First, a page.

It's time to seriously think about this. Windows XP is almost 15 years old, and is the last operating system to run pretty much any 9x software.
Sure it uses the NT kernel, but it's so old that it doesn't really matter (like 2000)
It's still got 5+% of the desktop market share. Regardless of how old it is, I think that pretty well disqualifies it.
I would say not yet. Mainly because XP marks the edge of its technology type which is still common with that of Windows 7. Games and applications which run fine on XP will still work correctly on 7-10 in most cases. That is not the case for WinME and its predecessors. This is especially true if they do any type of direct hardware access which precludes XP or NT's HAL.
I would hazard that XP would need to be in End of Life status for at least 6 years before anything could be considered retro.
Edit: Another thing which allowed Pre-XP OS's to reach "Retro" status earlier is the fact that there isn't a whole bunch of information on the Web currently for those operating systems. Where as XP and its newer iterations have existed in the time when the Web was prolific. As a result there are still numerous websites with current information reflecting current Hardware and current software.
Windows XP as a whole? Certainly not yet. But 16-bit subsystems of Windows are strongly connected to the topic, and retrocomputing.SX should encourage questions about running 16-bit software on Windows (XP included). Therefore “doing under XP” may not be considered a definite off-topic and respective tag should be created (supplied with usage guidance).
Our Help Center welcomes questions relating to
how to use or preserve computing equipment that is no longer manufactured or supported by the manufacturer.
It later clarifies
Questions about modern, currently supported computers are off-topic. This includes questions about earlier versions of a current machine or OS.
The last vendor support for this platform ended in April 2019, so it is clearly no longer currently supported. Anyone seeking to create or resurrect a Windows XP system and requiring help will need to get it from the community (i.e. Stack Exchange) rather than from the supplier.
I interpret the Help Center advice to mean that questions about Windows XP are on-topic - unless it applies to Windows more generally (when XP can be considered merely an "earlier version" of the Windows platform).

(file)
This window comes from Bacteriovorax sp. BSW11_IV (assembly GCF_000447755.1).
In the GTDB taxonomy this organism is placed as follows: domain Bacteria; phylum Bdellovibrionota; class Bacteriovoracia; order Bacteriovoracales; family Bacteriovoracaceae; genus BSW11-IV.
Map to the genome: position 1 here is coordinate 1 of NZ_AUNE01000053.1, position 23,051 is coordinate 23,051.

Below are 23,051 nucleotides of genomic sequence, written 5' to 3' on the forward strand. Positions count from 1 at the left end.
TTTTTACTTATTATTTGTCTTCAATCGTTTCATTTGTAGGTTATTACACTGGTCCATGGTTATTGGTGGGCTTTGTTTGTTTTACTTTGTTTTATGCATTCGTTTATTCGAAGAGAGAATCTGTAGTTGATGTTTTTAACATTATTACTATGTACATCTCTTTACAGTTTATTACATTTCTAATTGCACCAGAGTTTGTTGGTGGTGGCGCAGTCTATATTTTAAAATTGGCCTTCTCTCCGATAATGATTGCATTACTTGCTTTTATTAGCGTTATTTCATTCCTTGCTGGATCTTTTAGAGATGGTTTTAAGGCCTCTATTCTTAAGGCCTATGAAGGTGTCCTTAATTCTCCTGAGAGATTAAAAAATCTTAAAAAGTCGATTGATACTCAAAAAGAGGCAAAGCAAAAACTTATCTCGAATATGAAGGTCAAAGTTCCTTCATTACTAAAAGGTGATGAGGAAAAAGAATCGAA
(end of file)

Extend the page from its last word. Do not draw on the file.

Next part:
There's a bit of interpretation needed because current Windows platforms can run many (but not all) programs written for Windows XP. However, I believe we should be able to distinguish reasonably well between on-topic and off-topic based on what I quoted above.
Windows platforms aren't interesting to me, so I've added
windows* to my ignored tags list. I encourage anyone else who doesn't want to see Windows questions to do the same (rather than have us deny answers to those who have Windows questions).
My personal opinion:
if your question about Windows XP is primarily motivated by intellectual curiosity – especially if it is a question about history, motivations behind design decisions, the development process and beta releases, obscure legacy features, etc – it is on-topic
if your question about Windows XP is because you still use Windows XP in your day-to-day life (maybe you live in Armenia) and you need help with it (e.g. suddenly it won't boot) – not on-topic
Intellectual curiosity vs pragmatic or commercial need is an important dividing line, I think. But not an absolute one:
a question about Windows 10 is off-topic, even if it is purely motivated by intellectual curiosity rather than practical need
maybe someone out there is still running their business on an Apple II, in which case I think they can ask for IT help here, even though their need is practical rather than curiosity-based
Windows 10 is new enough (and still used enough) that it is off-topic, even for curiosity-motivated questions. Apple II is old enough that it is on-topic even for practically-motivated questions. Windows XP currently occupies the grey area in-between, on-topic for the curiosity-motivated, off-topic for practically-motivated. Eventually, as its use further declines, it will move out of that grey area, and be on-topic without exception – but we still aren't there yet.